The following strings can occur for SSL_alert_type_string() or SSL_alert_type_string_long(): "W"/"warning" "F"/"fatal" "U"/"unknown" This indicates that no support is available for this alert type. Probably value does not contain a correct alert message. The following strings can occur for SSL_alert_desc_string() or SSL_alert_desc_string_long(): "CN"/"close notify" The connection shall be closed. This is a warning alert. "UM"/"unexpected message" An inappropriate message was received. This alert is always fatal and should never be observed in communication between proper implementations. "BM"/"bad record mac" This alert is returned if a record is received with an incorrect MAC. This message is always fatal. "DF"/"decompression failure" The decompression function received improper input (e.g. data that would expand to excessive length). This message is always fatal. "HF"/"handshake failure" Reception of a handshake_failure alert message indicates that the sender was unable to negotiate an acceptable set of security param- eters given the options available. This is a fatal error. "NC"/"no certificate" A client, that was asked to send a certificate, does not send a certificate (SSLv3 only). "BC"/"bad certificate" A certificate was corrupt, contained signatures that did not verify correctly, etc "UC"/"unsupported certificate" A certificate was of an unsupported type. "CR"/"certificate revoked" A certificate was revoked by its signer. "CE"/"certificate expired" A certificate has expired or is not currently valid. "CU"/"certificate unknown" Some other (unspecified) issue arose in processing the certificate, rendering it unacceptable. "IP"/"illegal parameter" A field in the handshake was out of range or inconsistent with other fields. This is always fatal. "DC"/"decryption failed" A TLSCiphertext decrypted in an invalid way: either it wasn't an even multiple of the block length or its padding values, when checked, weren't correct. This message is always fatal. "RO"/"record overflow" A TLSCiphertext record was received which had a length more than 2^14+2048 bytes, or a record decrypted to a TLSCompressed record with more than 2^14+1024 bytes. This message is always fatal. "CA"/"unknown CA" A valid certificate chain or partial chain was received, but the certificate was not accepted because the CA certificate could not be located or couldn't be matched with a known, trusted CA. This message is always fatal. "AD"/"access denied" A valid certificate was received, but when access control was applied, the sender decided not to proceed with negotiation. This message is always fatal. "DE"/"decode error" A message could not be decoded because some field was out of the specified range or the length of the message was incorrect. This message is always fatal. "CY"/"decrypt error" A handshake cryptographic operation failed, including being unable to correctly verify a signature, decrypt a key exchange, or validate a finished message. "ER"/"export restriction" A negotiation not in compliance with export restrictions was detected; for example, attempting to transfer a 1024 bit ephemeral RSA key for the RSA_EXPORT handshake method. This message is always fatal. "PV"/"protocol version" The protocol version the client has attempted to negotiate is rec- ognized, but not supported. (For example, old protocol versions might be avoided for security reasons). This message is always fatal. "IS"/"insufficient security" Returned instead of handshake_failure when a negotiation has failed specifically because the server requires ciphers more secure than those supported by the client. This message is always fatal. "IE"/"internal error" An internal error unrelated to the peer or the correctness of the protocol makes it impossible to continue (such as a memory alloca- tion failure). This message is always fatal. "US"/"user canceled" This handshake is being canceled for some reason unrelated to a protocol failure. If the user cancels an operation after the hand- shake is complete, just closing the connection by sending a close_notify is more appropriate. This alert should be followed by a close_notify. This message is generally a warning. "NR"/"no renegotiation" Sent by the client in response to a hello request or by the server in response to a client hello after initial handshaking. Either of these would normally lead to renegotiation; when that is not appro- priate, the recipient should respond with this alert; at that point, the original requester can decide whether to proceed with the connection. One case where this would be appropriate would be where a server has spawned a process to satisfy a request; the pro- cess might receive security parameters (key length, authentication, etc.) at startup and it might be difficult to communicate changes to these parameters after that point. This message is always a warning. "UK"/"unknown" This indicates that no description is available for this alert type. Probably value does not contain a correct alert message.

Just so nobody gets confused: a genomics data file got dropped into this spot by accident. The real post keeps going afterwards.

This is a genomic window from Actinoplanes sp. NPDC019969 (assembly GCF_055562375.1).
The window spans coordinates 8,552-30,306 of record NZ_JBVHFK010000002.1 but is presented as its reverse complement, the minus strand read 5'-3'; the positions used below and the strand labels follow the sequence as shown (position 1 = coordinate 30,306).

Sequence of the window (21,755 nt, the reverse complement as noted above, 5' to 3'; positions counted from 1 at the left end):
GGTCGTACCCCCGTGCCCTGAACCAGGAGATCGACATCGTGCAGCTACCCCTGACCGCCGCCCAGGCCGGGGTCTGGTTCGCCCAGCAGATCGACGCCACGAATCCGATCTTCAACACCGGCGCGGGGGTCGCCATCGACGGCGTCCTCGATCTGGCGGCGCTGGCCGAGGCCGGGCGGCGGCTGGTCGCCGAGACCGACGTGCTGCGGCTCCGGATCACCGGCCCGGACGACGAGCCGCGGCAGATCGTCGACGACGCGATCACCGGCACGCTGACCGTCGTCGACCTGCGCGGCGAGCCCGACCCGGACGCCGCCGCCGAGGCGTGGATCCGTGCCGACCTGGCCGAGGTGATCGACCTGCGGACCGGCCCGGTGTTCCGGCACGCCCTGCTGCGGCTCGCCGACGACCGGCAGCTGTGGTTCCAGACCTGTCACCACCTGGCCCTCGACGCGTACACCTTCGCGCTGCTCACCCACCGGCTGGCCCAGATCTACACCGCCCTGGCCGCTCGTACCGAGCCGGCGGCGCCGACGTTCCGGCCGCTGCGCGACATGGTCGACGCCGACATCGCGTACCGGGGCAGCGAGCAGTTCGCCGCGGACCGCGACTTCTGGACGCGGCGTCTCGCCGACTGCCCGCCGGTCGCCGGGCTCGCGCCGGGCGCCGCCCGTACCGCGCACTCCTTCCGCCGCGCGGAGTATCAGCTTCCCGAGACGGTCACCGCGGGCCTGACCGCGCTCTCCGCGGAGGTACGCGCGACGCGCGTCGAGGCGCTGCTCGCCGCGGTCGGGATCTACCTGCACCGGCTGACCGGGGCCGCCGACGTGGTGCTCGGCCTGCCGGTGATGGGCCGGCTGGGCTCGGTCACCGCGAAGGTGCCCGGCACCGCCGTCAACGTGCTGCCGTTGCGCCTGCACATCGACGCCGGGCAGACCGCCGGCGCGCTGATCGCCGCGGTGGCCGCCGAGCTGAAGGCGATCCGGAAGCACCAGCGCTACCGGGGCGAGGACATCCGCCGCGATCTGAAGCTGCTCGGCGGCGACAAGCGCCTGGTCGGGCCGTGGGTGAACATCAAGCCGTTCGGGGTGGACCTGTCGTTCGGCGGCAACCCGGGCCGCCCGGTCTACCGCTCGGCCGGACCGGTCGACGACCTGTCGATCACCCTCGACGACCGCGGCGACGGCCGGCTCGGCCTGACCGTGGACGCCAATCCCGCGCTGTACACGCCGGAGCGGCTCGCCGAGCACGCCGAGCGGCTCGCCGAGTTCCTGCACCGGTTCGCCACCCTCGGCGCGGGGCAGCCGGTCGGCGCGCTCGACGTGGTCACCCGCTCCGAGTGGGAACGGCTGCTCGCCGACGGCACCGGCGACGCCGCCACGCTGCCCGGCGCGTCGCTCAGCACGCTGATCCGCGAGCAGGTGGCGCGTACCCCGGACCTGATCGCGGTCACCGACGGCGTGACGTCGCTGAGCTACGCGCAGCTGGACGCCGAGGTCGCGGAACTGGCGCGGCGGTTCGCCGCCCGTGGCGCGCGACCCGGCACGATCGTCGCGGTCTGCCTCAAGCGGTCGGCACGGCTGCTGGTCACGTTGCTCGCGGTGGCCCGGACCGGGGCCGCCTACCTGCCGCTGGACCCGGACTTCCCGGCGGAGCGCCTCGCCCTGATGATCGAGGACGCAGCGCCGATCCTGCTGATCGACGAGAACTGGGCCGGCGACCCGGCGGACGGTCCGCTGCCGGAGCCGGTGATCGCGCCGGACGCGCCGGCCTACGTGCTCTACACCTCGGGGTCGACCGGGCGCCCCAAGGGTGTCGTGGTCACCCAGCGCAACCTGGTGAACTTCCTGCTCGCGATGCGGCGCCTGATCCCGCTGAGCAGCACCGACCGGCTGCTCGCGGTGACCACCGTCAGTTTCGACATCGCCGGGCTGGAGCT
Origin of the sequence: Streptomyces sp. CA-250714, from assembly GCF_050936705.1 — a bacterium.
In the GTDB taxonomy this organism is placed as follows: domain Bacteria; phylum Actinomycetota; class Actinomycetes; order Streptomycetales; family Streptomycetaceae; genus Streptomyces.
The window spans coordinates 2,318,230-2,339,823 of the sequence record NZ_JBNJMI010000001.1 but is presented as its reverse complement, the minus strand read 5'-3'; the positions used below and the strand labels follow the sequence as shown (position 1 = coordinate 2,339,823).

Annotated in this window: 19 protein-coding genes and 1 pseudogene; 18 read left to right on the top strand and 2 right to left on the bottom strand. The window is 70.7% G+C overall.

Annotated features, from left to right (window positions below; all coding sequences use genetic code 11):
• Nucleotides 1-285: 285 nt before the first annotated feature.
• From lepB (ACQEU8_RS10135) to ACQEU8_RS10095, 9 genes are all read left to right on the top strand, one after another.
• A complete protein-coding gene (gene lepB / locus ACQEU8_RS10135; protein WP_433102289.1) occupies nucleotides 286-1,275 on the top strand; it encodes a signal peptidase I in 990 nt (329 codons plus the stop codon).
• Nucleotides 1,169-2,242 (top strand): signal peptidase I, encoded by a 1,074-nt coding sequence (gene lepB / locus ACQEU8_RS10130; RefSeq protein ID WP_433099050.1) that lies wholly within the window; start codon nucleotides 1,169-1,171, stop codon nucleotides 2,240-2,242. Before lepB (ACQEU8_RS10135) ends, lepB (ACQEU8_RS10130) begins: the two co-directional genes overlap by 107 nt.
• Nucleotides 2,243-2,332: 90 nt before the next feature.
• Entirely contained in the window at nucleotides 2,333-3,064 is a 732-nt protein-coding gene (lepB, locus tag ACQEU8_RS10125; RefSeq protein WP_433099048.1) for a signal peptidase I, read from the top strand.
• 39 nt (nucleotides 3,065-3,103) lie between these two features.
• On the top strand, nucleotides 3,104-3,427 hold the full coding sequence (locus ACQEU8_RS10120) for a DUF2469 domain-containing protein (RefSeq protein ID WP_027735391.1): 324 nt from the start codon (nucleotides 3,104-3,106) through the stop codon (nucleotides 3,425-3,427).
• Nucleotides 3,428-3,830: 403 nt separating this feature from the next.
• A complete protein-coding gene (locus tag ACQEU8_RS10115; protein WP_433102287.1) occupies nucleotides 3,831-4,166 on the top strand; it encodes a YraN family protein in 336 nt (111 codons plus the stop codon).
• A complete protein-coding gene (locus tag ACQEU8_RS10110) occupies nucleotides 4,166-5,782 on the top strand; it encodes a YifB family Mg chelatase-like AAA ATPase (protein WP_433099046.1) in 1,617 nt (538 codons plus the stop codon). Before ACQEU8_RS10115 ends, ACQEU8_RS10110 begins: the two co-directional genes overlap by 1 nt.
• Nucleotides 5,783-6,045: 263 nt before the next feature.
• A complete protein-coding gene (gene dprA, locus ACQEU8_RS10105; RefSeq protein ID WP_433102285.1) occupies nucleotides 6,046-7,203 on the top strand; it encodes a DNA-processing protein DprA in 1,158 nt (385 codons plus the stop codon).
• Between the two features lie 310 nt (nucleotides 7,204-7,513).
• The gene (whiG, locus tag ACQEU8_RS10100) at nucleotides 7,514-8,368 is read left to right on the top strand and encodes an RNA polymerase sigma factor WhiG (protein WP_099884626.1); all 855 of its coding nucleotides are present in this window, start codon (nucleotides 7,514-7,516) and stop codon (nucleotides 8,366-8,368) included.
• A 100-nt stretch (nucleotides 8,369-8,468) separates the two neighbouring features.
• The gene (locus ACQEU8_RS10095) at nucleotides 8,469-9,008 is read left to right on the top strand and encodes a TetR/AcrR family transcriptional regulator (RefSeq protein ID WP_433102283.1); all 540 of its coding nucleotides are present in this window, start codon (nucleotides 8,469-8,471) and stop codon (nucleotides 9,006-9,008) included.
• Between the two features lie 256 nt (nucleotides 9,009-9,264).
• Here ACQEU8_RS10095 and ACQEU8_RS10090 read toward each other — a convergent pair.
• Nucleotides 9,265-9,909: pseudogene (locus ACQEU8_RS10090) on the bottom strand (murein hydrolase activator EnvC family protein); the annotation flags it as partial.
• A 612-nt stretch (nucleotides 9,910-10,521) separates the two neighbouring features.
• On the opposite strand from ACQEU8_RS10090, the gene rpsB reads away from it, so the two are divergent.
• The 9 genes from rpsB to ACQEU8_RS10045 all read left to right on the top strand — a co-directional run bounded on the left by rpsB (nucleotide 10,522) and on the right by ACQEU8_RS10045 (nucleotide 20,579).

SEE ALSO

ssl(3), SSL_CTX_set_info_callback(3) 0.9.8e-rhel5 2001-09-07 SSL_alert_type_string(3)

1994 Man-cgi 1.15, Panagiotis Christias <christia@theseas.ntua.gr>